Your Point of Sales system can be a key element in taking back control. Watching for error corrections and inaccurate use of PLU keys will soon alert you to problems – here are a few to watch:

Open Key – the one that’s used when you can’t find the one to use. A new menu item that hasn’t been added to the system, or there’s a rush and you can’t find Prawn Salad. Disable this key or make strict rules about who can use it – it’s wide open to abuse, and spoils the accuracy of sales data for stocktaking.

Voids, cancels and errors – all slightly different, and can be used to negate an order that has already been made. The end-of-shift report will show how many of these are done – they should be rare and explained.

Over-ringsOMG I ordered 10 salads instead of just one – I’ll tell the kitchen and fix it later! Maybe it wasn’t corrected, and the end of shift sales totals won’t balance with the till. In the struggle to reconcile, it’s easy for deliberate errors to be missed.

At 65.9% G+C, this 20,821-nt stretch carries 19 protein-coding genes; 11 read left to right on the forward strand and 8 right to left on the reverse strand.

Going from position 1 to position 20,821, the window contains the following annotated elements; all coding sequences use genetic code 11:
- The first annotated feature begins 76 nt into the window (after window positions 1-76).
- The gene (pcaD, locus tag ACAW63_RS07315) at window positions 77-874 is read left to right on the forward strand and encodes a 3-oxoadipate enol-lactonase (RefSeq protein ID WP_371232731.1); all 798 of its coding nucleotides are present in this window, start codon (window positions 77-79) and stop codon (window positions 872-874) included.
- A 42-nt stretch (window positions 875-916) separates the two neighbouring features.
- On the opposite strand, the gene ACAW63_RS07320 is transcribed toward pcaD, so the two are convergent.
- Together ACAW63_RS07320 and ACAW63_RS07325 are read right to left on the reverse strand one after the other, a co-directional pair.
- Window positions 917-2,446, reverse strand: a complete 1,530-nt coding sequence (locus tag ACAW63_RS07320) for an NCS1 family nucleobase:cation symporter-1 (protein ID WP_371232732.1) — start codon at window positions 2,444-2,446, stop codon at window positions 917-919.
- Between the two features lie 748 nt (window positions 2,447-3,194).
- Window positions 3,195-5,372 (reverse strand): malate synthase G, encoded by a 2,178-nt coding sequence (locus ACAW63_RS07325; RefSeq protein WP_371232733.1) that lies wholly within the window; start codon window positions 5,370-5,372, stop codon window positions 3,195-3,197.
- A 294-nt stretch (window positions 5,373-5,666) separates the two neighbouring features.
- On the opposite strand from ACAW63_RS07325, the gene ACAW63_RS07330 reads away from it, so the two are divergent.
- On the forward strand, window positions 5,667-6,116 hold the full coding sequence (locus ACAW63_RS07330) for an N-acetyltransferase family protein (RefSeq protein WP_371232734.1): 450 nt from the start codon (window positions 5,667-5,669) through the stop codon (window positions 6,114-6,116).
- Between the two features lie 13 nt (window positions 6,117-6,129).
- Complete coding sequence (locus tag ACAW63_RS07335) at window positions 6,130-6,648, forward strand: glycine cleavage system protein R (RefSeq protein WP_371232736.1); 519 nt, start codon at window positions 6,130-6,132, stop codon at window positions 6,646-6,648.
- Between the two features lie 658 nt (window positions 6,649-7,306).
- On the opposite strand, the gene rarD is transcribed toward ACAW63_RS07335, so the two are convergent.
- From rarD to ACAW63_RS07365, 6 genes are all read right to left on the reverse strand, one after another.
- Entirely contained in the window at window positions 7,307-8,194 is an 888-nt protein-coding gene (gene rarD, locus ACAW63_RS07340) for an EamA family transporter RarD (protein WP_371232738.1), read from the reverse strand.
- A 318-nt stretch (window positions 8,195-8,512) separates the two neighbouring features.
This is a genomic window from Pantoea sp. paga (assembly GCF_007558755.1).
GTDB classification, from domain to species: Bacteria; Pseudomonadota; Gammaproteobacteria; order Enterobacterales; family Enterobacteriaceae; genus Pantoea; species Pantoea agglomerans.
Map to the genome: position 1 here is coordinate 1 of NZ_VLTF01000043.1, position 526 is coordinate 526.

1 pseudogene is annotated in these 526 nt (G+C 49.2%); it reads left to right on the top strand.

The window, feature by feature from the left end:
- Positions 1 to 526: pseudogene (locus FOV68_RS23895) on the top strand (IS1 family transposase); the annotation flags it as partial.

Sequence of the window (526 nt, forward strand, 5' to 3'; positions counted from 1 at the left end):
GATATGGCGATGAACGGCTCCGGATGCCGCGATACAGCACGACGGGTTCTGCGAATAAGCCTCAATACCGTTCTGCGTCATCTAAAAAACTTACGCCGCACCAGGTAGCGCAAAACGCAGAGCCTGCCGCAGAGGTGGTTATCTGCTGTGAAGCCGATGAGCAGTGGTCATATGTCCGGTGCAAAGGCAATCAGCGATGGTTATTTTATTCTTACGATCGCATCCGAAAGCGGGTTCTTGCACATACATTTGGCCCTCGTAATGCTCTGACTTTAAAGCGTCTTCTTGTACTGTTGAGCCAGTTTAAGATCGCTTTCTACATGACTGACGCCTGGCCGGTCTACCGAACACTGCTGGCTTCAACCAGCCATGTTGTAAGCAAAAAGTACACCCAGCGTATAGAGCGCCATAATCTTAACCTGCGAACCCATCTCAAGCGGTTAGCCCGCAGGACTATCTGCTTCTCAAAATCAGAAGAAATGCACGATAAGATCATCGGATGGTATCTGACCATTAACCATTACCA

Training key – it’s there for training staff on the POS, so their practice transactions aren’t part of the shift totals. But it can be abused – I’ve been given a bill with a tell-tale letter T beside each transaction, and there was definitely no-one being trained.

More on restaurant security in my podcast interview with the Crime Doctor on How to Reduce Employee Theft in Restaurants.
Trust..and verify.

How to Get Restaurant Wage Costs Down to 20%

There was an audible gasp and some alarmed looks when business accounts expert Trudi Yip told our Smart Operator workshop that 20% wage costs are achievable. In a restaurant or cafe. With Australian wages.